By way of contrast, I'm not a lawyer. Last April I got hit pretty hard at a stoplight by a guy in a Civic. He wasn't paying attention, and when the light changed he floored it. My head hurt. I took his information and left. He told me that he was a teacher who had just moved to LA to do Teach for America. I called him and told him that I'd take the car in to get looked at and then ask him to pay the bill. He said that would be fine. When I took the car in after the bumper started rattling, they told me I'd need a whole new bumper. It turned out it cost around $700. I thought about giving the guy who hit me the bill, but then I figured, Well, I'm an overpaid TV writer and this guy's a 22-year-old kid who just moved here from Indiana to do Teach for America. Screw it, I'll just pay for it.
And then I sued the $#!* out of him.
In more important news, I have spoken to Saab Guy. I am preparing a much longer post to explain everything we have gone through in the past 24 hours, but for now, know this: this story is going to have a happy ending. Not exactly the ending we had anticipated, but a happy ending nonetheless, I think.
Sorry to tantalize, but I am trying to organize all of my thoughts. Please check back later tonight to see the resolution to this bizarre story.
Wednesday, September 14, 2005
Late Wednesday Update
We have pledges from three foreign countries: England, Canada, and, believe it or not, Iraq. An American news reporter stationed in Baghdad has pledged $50. That, frankly, kicks ass.
A few things:
Some people have e-mailed us and asked about giving to charities other than the Red Cross. Although our personal preference is to eventually get this money to the Red Cross specifically, since they seem to be the most direct way to help those in need, we would never turn down a charitable donation. When the time comes to mobilize, and actually send this money out, we will give instructions for on-line Red Cross donations. Other targets for money can be found individually.
There is a fairly good chance that there will be some media mentions of our goings-on here in the next few days. We will update this blog as they happen, if they happen.
As soon as we can find the time, we will start posting selections from the e-mails we have gotten. They're pretty hilarious. Turns out people dislike pettiness. And lawyers.
Finally, if I can figure out how, I will try to post a picture of Saab Guy's bumper on this site, so everyone can assess the damage for him/herself.
Wednesday Night Update
173 people have pledged $28,753.
There are some exciting things in the works, but I don't want to announce them in case they don't happen. Please check in frequently for updates.
Also, I think I am going to close this forum to comments. I truly appreciate your thoughts on this whole issue, but I fear things may get out of hand...if you would like to express your opinions, about anything, please e-mail us at the address above.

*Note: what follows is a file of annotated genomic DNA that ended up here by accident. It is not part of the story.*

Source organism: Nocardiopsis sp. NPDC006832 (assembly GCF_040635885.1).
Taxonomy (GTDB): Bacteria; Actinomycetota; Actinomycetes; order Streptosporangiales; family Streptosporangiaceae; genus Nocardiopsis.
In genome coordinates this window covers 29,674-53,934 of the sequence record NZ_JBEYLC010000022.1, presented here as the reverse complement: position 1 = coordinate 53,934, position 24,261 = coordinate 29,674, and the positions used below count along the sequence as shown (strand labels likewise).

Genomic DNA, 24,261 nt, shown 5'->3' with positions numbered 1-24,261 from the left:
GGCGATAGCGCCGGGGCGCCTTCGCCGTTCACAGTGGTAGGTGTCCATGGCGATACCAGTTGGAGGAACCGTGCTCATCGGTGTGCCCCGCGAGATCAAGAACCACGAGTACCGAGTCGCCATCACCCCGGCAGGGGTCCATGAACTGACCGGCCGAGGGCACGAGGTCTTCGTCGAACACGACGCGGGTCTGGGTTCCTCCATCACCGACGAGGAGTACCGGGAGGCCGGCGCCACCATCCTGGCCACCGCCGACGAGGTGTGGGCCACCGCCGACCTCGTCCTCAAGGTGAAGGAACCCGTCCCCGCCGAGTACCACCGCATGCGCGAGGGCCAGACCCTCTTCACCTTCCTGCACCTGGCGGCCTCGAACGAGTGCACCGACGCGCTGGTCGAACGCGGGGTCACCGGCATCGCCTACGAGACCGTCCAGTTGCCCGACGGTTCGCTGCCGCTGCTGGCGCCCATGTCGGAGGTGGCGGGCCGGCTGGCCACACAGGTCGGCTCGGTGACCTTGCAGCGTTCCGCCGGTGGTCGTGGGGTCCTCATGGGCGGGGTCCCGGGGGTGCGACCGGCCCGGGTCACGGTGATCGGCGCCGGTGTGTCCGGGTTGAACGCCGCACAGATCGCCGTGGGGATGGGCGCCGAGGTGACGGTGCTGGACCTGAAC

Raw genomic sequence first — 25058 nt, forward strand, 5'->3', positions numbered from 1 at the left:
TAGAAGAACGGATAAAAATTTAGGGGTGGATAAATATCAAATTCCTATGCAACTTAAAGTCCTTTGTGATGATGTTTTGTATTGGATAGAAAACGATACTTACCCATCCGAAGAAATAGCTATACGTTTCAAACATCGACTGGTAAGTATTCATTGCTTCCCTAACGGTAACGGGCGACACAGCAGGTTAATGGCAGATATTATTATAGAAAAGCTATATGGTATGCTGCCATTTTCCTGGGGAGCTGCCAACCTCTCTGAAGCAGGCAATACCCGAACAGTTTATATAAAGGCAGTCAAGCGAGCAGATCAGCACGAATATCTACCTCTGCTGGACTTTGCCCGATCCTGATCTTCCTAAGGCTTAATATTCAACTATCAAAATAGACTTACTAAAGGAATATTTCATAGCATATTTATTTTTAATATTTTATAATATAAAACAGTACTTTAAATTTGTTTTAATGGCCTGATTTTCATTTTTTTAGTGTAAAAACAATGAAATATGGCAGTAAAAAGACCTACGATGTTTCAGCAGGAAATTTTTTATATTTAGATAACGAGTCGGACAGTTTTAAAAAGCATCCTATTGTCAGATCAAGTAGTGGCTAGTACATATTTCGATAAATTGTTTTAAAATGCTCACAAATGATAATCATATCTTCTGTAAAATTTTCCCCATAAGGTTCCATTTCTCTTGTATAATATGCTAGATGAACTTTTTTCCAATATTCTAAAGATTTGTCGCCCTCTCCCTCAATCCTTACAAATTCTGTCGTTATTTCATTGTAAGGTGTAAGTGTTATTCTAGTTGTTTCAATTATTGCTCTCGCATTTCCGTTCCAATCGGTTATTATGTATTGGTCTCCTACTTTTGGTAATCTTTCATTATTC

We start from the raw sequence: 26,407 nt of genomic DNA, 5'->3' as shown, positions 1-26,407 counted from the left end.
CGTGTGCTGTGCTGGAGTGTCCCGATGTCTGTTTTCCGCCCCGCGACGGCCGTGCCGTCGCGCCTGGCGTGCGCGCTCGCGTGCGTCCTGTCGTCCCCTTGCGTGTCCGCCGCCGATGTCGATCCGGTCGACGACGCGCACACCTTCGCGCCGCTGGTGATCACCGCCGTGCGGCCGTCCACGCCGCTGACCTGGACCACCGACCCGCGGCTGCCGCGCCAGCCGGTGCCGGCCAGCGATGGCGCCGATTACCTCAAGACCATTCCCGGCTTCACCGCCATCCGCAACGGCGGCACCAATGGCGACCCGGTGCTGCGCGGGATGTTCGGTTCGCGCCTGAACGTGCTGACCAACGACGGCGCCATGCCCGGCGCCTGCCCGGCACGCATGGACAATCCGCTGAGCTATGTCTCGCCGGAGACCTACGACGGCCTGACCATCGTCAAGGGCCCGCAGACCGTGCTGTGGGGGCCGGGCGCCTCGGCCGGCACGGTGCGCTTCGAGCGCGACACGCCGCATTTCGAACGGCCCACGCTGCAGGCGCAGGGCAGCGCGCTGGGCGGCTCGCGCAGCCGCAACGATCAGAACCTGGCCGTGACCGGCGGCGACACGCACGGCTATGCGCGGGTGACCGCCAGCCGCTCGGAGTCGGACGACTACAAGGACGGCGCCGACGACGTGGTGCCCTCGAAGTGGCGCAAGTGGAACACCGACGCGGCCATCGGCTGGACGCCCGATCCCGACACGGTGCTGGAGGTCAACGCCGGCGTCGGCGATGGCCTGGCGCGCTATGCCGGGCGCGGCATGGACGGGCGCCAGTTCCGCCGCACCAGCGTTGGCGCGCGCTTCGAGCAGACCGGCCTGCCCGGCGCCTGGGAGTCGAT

Thanks, and keep the pledges rolling in.
Wednesday Morning Update
124 people have pledged $26,269.00.
Just a refresher, on how this is being handled (reiterating from previous posts, so bear with me):
1. If you'd like to pledge an amount, e-mail us at firstname.lastname@example.org. That address appears above, on the banner bar. Do not donate the money yet. We are waiting on Saab Guy's decision. When he decides something, we will post it here, and then instruct people on where to donate.
2. Do not pledge anything you would not otherwise give. One way or another, this money is going to be donated. The issue is whether it is donated in Saab Guy's name, or in some other name that comments on his decision. Again, when he makes his decision, we will instruct everyone on how to donate.
3. As an added incentive, I, Mike, have decided to donate an additional $836 for every $5000 we achieve from now on. So, when we hit $25,000, that's another $836 from me. Just a little incentive for more donations.
Keep the pledges coming!
Tuesday, September 13, 2005
It is now 7:23 PM in Los Angeles, roughly eight hours after I first emailed everyone. The current stats:
82 people have pledged $21,323.
Pledges have ranged from ten dollars to five thousand. That's right. Someone donated five thousand. If he gives me clearance, I will announce his name, but for now, let's let anonymity and grassroots fervor rule the day.
Please do forward the original e-mail, or this blog address, on to anyone you know who might be interested in donating. Please, also, emphasize the following:
1. I am not collecting any money at all. Each donater will simply pledge an amount to this particular idea, and then, eventually, donate the money directly to the Red Cross (or another equally direct and worthy organization).
2. Interested parties should e-mail me at email@example.com (listed on the banner of this site as well), and simply tell me how much they will eventually donate. When the Saab Guy makes a decision, I will post here, and hopefully e-mail everyone directly, to tell them to go ahead and make the donations.
3. Please do not pledge anything you do not intend to donate, regardless of the outcome. One way or another, I would like the Red Cross to get all of this money.